Coaching and its influence on employee engagement within a service department of a motor dealership
Thesis (M.Phil)--Stellenbosch University, 2015.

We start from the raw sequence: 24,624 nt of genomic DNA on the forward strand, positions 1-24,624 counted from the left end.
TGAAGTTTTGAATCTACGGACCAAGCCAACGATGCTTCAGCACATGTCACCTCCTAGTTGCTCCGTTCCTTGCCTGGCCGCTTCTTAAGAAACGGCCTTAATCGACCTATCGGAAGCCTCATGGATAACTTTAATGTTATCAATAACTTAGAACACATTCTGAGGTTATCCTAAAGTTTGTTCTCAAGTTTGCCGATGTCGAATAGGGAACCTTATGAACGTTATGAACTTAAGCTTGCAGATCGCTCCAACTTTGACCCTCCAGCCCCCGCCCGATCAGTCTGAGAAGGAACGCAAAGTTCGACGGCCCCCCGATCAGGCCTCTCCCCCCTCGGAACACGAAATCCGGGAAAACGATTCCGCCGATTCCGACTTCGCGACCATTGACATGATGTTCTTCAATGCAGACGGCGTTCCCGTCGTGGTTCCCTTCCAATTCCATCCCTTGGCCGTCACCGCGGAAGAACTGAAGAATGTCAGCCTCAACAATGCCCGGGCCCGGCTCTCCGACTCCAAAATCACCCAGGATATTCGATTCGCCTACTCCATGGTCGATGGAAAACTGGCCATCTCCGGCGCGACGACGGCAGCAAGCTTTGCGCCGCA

ENGLISH ABSTRACT: There is an organisational benefit to having engaged employees. Coaching introduced as a human intervention strategy has proved to have benefits for improving organisational performance. At the outset of this research it was unclear if coaching could influence engagement. The aim of the present research was to gain insight into how coaching influences employee engagement of frontline service employees of a motor dealership. Understanding of employee engagement characteristics and coaching emerged out of an inductive review of peer-review articles and research papers on employee engagement and coaching. The engagement state of ten frontline service employees in a motor dealership was assessed before and after a coaching intervention. The response data collected from two sets of interviews were content-analysed qualitatively in accordance with engagement characteristics determined from the literature. The shifts in engagement response data after coaching were further analysed deductively using the coaches‟ notes and literature on coaching to establish whether coaching had influenced the shift. The results from analysing the response data showed that before and after coaching, participants were neither completely engaged nor non-engaged. What did emerge was that non-engagement organisational aspects factored more strongly than any other engagement category of negative response data before coaching. These responses included a lack of support, a lack of feedback and communication. After coaching, the non-engagement organisational responses reduced considerably. Analysis of the response data after coaching in conjunction with the coaches‟ notes and coaching literature showed that participants had shifted their attitudes. Before coaching, participants looked at the organisational inadequacies for reasons on why they were unhappy. After coaching, the participants sought solutions in themselves, agreeing to change their approach towards colleagues and organisational challenges. The coach focused on a solutions-focused approach. Participants were encouraged to take responsibility for finding other ways to behave, to explore previous limiting assumptions and to rewire their thinking. After coaching, participants seemed more confident and empowered to resolve many of the issues they had communicated before coaching. Implications of this research focus on the use of coaching in organisations. Many organisations do not know how engaged their employees are or the reasons for their current engagement state. Introducing coaching, using appropriately qualified coaches, could encourage employees to deal with issues frustrating them and affecting their engagement levels. Coaching may also support employees taking more responsibility to find independent solutions to their current problems without major organisational interventions.
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